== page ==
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Facebook may have paid significantly in settling data confidentiality: suing

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Facebook may have paid $ 4.9 billion (approximately RR 35,680 crore) more than the maximum penalty it faced under a settlement agreement with regulators related to allegations that it violated users’ privacy, according to the court. answer.

The information was made public by a Delaware judge, who took it from a “white paper” prepared by a consulting firm Facebook while discussing the proposed $ 5 billion agreement (approximately Rs 36,400) with Federal Trade Commission. This agreement also protects the CEO Mark Zuckerberg.

Vice Chancellor Joseph Slices of the Chancellery cited an article by Gibson Dunn’s lawyers in a ruling by which Facebook directed documents to shareholders trying to determine whether Facebook had paid overpaid to protect Zuckerberg.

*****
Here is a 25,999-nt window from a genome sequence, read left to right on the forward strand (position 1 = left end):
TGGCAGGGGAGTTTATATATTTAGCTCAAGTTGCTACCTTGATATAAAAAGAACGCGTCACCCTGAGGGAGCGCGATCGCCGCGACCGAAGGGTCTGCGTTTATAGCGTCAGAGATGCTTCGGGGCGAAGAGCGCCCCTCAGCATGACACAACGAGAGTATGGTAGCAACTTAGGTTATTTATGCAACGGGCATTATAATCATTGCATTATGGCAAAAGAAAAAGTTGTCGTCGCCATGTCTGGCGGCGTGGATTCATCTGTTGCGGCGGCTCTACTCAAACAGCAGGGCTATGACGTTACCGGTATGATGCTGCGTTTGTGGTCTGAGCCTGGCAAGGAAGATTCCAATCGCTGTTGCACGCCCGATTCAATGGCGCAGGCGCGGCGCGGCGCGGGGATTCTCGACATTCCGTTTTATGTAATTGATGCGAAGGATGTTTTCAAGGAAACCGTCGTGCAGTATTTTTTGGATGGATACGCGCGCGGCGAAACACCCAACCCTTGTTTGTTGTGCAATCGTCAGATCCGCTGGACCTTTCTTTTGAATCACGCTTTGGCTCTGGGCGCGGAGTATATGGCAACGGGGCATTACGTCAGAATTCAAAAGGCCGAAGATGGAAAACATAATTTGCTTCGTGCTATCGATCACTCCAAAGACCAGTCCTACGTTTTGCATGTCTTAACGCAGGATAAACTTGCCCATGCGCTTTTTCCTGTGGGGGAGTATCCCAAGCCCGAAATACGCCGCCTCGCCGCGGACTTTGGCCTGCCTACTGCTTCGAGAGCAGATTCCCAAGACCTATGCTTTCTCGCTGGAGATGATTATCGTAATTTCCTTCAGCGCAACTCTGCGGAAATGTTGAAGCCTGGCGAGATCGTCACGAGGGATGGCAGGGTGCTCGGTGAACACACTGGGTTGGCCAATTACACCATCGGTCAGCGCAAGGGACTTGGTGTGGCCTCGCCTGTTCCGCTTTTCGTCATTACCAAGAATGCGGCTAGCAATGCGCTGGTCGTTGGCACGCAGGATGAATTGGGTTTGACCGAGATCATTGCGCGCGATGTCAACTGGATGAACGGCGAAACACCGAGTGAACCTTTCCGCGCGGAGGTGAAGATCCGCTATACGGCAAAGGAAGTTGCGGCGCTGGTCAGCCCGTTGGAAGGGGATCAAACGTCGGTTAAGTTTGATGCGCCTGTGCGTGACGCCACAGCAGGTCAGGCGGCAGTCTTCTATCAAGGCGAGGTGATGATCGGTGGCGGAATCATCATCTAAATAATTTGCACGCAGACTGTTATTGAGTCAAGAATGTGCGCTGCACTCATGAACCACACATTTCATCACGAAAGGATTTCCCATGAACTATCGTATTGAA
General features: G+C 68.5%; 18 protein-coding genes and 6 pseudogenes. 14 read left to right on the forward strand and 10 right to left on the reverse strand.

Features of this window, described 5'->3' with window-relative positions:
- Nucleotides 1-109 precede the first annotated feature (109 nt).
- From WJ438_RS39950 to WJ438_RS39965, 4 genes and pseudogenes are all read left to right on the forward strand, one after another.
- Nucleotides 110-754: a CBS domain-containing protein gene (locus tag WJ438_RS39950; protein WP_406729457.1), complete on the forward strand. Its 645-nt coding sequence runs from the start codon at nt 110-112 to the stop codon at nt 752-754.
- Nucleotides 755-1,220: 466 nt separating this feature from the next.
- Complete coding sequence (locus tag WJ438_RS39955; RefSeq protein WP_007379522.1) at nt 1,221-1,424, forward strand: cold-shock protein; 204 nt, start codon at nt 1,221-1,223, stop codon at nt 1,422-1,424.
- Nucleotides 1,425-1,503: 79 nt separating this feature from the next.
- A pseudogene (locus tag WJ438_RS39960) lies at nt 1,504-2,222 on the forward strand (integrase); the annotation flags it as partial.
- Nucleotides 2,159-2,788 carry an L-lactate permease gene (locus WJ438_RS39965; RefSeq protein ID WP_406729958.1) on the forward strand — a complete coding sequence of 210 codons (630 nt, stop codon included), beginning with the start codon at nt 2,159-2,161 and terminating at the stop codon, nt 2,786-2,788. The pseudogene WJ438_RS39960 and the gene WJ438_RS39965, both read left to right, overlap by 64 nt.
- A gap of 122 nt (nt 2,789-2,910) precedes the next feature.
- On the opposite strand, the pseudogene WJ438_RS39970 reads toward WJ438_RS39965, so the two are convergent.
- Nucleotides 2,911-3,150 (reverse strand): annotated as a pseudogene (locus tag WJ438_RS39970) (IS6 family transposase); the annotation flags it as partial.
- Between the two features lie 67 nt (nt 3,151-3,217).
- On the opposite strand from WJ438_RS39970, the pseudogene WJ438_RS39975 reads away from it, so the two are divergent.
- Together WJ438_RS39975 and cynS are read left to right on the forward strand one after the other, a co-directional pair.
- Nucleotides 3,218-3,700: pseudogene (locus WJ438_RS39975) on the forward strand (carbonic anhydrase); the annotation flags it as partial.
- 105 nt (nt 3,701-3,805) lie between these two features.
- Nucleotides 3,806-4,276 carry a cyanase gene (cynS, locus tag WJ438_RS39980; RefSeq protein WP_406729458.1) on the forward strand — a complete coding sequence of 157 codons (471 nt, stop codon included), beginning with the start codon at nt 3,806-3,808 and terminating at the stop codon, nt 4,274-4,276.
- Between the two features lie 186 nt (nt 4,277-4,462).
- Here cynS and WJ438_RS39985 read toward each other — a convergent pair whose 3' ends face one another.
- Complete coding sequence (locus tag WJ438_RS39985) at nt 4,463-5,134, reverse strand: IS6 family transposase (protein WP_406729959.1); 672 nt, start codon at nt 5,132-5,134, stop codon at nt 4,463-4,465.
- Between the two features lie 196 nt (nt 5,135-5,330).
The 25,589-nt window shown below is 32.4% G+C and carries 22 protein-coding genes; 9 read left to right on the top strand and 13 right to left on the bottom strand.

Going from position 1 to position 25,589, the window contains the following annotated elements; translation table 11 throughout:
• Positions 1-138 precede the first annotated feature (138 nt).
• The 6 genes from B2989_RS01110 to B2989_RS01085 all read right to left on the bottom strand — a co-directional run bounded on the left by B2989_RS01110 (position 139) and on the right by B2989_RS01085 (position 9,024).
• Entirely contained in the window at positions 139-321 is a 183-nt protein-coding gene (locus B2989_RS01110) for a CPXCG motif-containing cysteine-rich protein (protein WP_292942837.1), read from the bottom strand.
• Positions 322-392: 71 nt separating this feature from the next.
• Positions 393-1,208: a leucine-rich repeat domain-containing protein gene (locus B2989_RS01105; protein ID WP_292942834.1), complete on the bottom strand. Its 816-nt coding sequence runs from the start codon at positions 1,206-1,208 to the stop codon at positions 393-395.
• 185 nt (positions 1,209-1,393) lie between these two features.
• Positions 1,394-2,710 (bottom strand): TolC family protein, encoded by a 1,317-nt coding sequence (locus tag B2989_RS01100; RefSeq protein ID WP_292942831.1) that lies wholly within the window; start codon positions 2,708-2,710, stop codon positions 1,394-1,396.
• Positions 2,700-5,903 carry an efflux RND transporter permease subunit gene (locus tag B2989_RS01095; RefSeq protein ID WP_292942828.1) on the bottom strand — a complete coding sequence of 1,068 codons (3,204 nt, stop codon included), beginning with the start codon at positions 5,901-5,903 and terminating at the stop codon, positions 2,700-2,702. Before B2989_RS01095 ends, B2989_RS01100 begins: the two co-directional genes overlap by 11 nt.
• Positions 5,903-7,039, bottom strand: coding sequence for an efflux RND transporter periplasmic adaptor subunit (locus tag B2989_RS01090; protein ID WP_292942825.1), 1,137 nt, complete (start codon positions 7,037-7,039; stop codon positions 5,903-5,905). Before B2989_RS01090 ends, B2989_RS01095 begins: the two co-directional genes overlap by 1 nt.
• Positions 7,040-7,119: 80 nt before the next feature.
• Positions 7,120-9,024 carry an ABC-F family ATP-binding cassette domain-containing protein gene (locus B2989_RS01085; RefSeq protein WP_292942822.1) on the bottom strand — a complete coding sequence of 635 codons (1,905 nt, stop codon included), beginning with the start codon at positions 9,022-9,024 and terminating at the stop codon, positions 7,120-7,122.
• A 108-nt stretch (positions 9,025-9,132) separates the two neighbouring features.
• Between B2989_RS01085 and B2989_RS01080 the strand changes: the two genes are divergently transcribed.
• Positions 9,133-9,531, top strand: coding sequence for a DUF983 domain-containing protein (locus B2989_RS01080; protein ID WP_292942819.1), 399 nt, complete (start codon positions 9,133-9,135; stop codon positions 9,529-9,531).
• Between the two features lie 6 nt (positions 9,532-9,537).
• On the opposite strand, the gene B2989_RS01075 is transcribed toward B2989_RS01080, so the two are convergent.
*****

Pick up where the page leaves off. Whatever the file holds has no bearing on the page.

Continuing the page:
“The documents already submitted do not give an idea why Facebook would pay more than (obviously) its maximum exposure for settling a claim,” Slights said in the decision. Shareholders, he said, “had the right to question whether internal communication between Facebook trustees could shed light on the board’s thinking in this regard.”

Facebook did not respond immediately to a request for comment.

The July 2019 deal resolved allegations that Facebook improperly handled user privacy. The company does not recognize illegal actions.

Sights said Facebook faces a maximum penalty of about $ 104 million (approximately 760 kroner), according to Gibson Dunn.

The FTC did not immediately respond to a request for comment by email.

Joel Fleming, a Facebook shareholder’s lawyer, told Slights during a hearing last year that before filing a lawsuit over the FTC agreement, they wanted to know: “Did anyone say, ‘Go, ask the FTC, would you take more little money if Mr Zuckerberg is personally responsible ‘? “

Slight refused to order the company to hand over documents that Facebook said were protected by the privilege of a client lawyer, in part because the judge said shareholders could obtain insights from unprivileged electronic communications he ordered to be disclosed.

© Thomson Reuters 2021


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